This “lesson integration” is a framework for integrating a Social and Emotional Learning (SEL) concept into one of your tutoring sessions. It describes the concept you will be integrating into your lesson and gives you a loose structure to follow. Make sure to read through the entire lesson integration prior to your session so you are familiar with the SEL concept you will be focusing on.
Don’t forget to use the D.N.A. method whenever you want to address your student’s behavior!
Download the below lesson integration as a printable PDF. Please note, if you choose to do the optional activity there may additional PDFs you will need to print and download.
During this session and all future sessions, continue to remind your student(s) that they are safe, and that they are the only ones in control of their emotions.
Use the DNA Method and
focus on the positive when addressing misbehavior.
DESCRIBE behavior calmly and without judgment.
For younger students: “your face looks like this (mirror expression).” For older students: “you pulled your hoodie over your face.”
Wait for eye contact. Take deep breaths together (if you start, hopefully they’ll join).
NOTICE and model empathy.
“You seem ________.”
ACKNOWLEDGE and problem solve.
“You wanted _____.” or “You were hoping _____.” Followed by “your choices are _____ or _____.” Both choices should be ones you can live with.
LESSON INTEGRATION #6: Intellectual Humility and Curiosity
When you’re curious about something, you process it deeply, rather than superficially. You also voluntarily spend more time learning about things that spark your curiosity. As a result, you more readily remember what you learn. In general, people who are more curious are happier and better liked.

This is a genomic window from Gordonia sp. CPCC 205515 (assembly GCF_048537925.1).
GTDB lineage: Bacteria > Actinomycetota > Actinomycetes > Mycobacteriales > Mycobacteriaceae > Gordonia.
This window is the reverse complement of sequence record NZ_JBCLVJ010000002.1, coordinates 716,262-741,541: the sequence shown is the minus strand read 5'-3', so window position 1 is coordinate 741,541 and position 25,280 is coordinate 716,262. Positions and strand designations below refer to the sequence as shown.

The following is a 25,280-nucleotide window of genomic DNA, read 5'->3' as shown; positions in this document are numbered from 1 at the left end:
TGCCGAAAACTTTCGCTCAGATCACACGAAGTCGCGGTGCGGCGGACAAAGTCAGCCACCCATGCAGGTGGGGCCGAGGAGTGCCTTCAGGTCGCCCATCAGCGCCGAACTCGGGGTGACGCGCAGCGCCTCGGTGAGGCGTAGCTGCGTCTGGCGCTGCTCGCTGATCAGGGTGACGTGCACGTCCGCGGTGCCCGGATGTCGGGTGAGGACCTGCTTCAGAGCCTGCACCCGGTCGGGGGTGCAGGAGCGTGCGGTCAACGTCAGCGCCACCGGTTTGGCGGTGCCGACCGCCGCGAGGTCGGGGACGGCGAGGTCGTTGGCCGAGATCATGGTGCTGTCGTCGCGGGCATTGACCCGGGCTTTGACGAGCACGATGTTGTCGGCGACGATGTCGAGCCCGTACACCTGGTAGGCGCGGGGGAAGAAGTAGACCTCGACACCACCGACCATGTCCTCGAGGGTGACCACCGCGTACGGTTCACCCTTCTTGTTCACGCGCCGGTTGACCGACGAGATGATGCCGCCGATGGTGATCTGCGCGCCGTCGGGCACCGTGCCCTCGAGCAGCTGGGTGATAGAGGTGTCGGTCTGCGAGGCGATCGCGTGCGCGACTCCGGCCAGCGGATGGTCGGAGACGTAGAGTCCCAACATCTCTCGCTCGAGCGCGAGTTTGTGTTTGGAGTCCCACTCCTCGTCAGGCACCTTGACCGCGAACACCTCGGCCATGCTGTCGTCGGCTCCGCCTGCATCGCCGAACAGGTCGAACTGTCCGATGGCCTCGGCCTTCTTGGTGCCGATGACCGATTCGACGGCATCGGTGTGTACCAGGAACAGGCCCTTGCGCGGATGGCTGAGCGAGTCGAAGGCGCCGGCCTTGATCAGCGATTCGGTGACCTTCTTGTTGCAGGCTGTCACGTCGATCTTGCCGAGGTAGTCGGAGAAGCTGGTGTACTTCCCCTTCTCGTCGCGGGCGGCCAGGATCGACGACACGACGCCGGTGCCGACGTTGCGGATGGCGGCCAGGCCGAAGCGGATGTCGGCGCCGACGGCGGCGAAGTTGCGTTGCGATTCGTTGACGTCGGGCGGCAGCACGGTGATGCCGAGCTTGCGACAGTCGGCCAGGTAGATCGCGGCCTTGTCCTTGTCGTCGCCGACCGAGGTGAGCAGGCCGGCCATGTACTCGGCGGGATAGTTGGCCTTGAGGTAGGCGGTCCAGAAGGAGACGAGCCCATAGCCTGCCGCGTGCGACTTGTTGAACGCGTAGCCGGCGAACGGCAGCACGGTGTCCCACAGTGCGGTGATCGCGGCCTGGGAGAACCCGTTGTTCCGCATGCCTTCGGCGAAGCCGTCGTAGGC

Before you can teach your student about curiosity, they must first learn intellectual humility. Recognizing the limits to one’s knowledge and being comfortable not always knowing the answers to questions is key to becoming curious and seeking out new knowledge.
Always check in with your student(s) at the beginning of each session. Remind them that tutoring sessions are safe spaces and take some deep breaths if necessary. Ask your student(s) if they would be willing to share some things that they were grateful for during the past week. Share some things that you are grateful for.
When talking to your student(s) about what they’re grateful for and their interests, model intellectual humility and highlight when they’re talking about something you don’t know much about. Point out that it’s okay to not know things, and that if you think you know everything (or pretend to), you won’t get to learn about new and exciting things.
Beginning SEL Activity
Read this quote with your student(s):
“When we set out upon the search for truth we should not assume that we already know for certain what truth is.” – Mary MacLeod Bethune
Ask them what they think this quote means. Ask your student(s) if they can remember a time when they thought they knew everything about a topic, but when they looked into it, there was a lot more to learn or it was completely different than they thought. Share a similar story from your own life. If working with a group of students, facilitate a discussion about this.
During Your Session
Do any pre-prepared activity while reinforcing the ideas about intellectual humility and curiosity you’ve been discussing, if possible. Continue practicing the breathing and self-regulation techniques learned in the first integration when opportunities arise. Alternatively, you can fill out this Building Connections worksheet with your student to connect things that they’re curious about outside of school with things they’re learning in school.
At The End of Your Session
Review everything you talked about and did during the session. Encourage your student(s) to practice breathing, gratitude, and empathy in their daily lives. Confirm the day and time of the next session and wish your student(s) well.